Girls and women are the first victims of any calamity, pandemic, or disaster in developing countries like Bangladesh. As it is, they are very often denied health care, are forced to endure child marriage and early motherhood, and are frequently subjected to violence. Given this unprecedented COVID-19 pandemic they are now suffering immensely. COVID-19 threatens girls’ rights in countries around the world and will have far-reaching impacts on their health and wellbeing, education, and protection. Self-isolation has increased the rates of gender-based violence. Early marriage and pregnancy are among the drastic effects of school closures and many parents have married off their underage daughters or sold them off to rich families as domestic workers to reduce their economic burden.
Intersectional Pandemics in Bangladesh
The Effects of COVID-19 on Girls
Kokums to the Iskwêsisisak
COVID-19 and Urban Métis Girls and Young Women
Carly Jones, Renée Monchalin, Cheryllee Bourgeois, and Janet Smylie
The national COVID-19 pandemic response presents a sharp contrast to the matrilineal social kinship and knowledge exchange systems that Métis women and girls rely on for safety, security, and wellbeing. In this article, we demonstrate that while Métis women and girls have been left out of the national pandemic response, they continue to carry intergenerational healing knowledges that have been passed down from the kokums (grandmas) to the iskwêsisisak (girls). We show how urban Métis girls and women are both managing and tackling COVID-19 through innovative and community-based initiatives like Well Living House and the Call Auntie Hotline.
Left Behind by COVID-19
Experiences of “Left-Behind” Girls in Rural China
“Left-behind” children in rural China are those whose parents seek work in urban areas and leave them behind in their hometowns. In this article, I focus on the experiences of five young “left-behind” girls who were socially isolated because of the COVID-19 pandemic. Based on the Chinese authorities’ instruction to schools to “Stop classes, but don't stop learning,” I examine micro-level data on the tensions and challenges experienced by these girls during the COVID-19 lockdown. I look at how the pandemic has affected these girls in relation to school and family life and suggest that it has exposed and magnified gender inequalities, particularly those related to the maltreatment exerted by their guardians and/or brothers, that have left them even further behind.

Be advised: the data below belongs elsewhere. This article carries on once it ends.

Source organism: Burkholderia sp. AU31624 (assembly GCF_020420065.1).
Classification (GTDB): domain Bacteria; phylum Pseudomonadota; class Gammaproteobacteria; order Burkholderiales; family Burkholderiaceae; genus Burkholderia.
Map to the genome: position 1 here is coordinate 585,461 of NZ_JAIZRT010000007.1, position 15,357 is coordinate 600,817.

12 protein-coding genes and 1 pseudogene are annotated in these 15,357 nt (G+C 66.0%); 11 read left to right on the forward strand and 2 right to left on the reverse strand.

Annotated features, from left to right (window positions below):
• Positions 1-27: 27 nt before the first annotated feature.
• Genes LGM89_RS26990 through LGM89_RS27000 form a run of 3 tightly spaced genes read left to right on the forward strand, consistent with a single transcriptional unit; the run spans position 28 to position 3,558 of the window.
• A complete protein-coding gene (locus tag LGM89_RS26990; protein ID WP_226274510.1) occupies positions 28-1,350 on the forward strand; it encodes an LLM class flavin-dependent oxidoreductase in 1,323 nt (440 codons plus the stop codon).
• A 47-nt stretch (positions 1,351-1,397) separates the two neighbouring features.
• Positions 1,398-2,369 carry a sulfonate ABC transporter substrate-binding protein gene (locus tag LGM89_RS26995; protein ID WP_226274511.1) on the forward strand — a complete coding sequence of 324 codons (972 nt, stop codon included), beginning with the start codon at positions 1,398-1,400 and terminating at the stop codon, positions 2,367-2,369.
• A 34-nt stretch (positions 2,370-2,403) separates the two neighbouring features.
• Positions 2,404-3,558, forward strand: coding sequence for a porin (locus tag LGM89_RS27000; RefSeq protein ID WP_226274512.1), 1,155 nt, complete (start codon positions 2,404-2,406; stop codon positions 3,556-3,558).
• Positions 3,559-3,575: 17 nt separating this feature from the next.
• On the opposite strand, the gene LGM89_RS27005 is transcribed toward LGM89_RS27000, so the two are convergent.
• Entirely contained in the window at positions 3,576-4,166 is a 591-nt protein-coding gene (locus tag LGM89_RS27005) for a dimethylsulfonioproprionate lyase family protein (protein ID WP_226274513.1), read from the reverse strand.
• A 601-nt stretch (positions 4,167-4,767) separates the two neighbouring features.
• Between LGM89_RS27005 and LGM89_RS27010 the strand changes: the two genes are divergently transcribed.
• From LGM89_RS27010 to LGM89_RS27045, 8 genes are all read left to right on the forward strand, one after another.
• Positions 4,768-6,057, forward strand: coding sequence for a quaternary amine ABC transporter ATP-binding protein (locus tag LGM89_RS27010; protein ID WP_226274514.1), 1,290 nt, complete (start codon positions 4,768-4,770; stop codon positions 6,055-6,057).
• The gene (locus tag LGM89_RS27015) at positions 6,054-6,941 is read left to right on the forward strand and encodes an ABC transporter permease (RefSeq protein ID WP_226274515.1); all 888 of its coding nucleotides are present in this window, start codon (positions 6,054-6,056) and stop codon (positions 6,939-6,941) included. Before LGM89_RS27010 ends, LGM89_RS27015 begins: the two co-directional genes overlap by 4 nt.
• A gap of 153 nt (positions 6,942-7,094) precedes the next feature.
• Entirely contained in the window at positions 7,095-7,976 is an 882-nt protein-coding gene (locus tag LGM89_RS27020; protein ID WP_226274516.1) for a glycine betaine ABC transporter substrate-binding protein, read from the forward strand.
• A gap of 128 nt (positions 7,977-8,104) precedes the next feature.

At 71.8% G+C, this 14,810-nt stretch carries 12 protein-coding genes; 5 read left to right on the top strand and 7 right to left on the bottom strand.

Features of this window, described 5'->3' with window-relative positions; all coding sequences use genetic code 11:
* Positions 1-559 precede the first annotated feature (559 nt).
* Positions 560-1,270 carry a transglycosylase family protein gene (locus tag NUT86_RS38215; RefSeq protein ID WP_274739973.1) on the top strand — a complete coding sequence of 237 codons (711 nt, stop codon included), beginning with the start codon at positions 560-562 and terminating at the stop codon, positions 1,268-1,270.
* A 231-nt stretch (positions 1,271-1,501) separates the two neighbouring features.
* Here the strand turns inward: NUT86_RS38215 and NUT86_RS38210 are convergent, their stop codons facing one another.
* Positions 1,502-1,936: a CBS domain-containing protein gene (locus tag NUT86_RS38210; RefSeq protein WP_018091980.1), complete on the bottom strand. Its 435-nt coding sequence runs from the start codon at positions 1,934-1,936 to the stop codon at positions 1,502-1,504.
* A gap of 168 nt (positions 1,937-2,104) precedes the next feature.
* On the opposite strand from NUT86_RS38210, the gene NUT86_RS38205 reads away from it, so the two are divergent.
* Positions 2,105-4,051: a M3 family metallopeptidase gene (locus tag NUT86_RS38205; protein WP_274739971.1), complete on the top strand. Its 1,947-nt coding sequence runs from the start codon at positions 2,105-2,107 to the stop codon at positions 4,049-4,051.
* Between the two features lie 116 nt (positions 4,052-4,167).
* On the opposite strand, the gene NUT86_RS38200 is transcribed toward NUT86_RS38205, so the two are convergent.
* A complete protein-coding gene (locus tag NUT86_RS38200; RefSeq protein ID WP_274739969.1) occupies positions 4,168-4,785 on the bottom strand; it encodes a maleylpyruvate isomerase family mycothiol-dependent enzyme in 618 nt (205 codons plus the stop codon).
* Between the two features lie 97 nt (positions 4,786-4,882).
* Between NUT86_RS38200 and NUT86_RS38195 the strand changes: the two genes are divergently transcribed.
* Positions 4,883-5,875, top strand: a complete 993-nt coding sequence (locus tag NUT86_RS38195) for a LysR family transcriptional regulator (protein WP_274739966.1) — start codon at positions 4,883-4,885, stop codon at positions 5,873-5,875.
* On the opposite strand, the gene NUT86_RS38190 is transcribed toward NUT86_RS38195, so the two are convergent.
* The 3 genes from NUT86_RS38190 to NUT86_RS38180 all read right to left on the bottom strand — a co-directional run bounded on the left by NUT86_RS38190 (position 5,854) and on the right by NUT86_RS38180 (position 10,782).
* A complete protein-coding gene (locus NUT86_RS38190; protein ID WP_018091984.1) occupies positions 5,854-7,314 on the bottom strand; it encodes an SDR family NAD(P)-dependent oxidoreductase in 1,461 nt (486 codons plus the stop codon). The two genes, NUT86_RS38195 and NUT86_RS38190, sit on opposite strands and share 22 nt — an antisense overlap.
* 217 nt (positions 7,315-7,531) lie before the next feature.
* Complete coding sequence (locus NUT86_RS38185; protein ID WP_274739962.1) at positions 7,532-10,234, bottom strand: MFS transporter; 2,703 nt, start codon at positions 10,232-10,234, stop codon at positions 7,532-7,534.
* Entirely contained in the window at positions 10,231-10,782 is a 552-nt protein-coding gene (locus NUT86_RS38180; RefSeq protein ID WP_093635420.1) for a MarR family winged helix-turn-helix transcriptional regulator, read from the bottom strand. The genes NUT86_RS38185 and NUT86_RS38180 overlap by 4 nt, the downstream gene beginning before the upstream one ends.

Claudia Mitchell and Ann Smith
As with Zika, Ebola, HIV and AIDS, and other pandemics in recent history, girls and young women are particularly vulnerable to COVID-19 socially and emotionally if not medically. Some observers have referred to the current crisis as a tale of two pandemics in reference to both the obvious health issues and the pervasive gender inequalities that have become exacerbated, and others have referred to it as “the shadow pandemic” (UN Women 2020: n.p.) in highlighting the negative impact that physical distancing and social isolation are having on already vulnerable girls and young women experiencing sex- and gender-based violence. All over the world girls and young women are facing increasing levels of precariousness as a direct result of the health measures being taken to curb the global transmission of COVID-19. The increasing lack of privacy in the home furthers the practice of cultural forms of patriarchy that lead to violence.
Meghan Bellerose, Maryama Diaw, Jessie Pinchoff, Beth Kangwana, and Karen Austrian
COVID-19 containment measures have left adolescent girls in Nairobi, Kenya vulnerable to negative educational, economic, and secondary health outcomes that threaten their safe transitions into adulthood. In June 2020, the Population Council conducted phone-based surveys with 856 girls aged between 10 and 19 in 5 informal settlements who had been surveyed prior to COVID-19 as part of five longitudinal studies. We performed bivariate and multivariable logistic regression analyses to assess the relationship between COVID-19 outcomes and potential protective or risk factors. We found that younger girls are experiencing high levels of food insecurity and difficulty learning from home during school closures, while many older girls face the immediate risk of dropping out of school permanently and have been forgoing needed health services.
Olga Zdravomyslova and Elena Onegina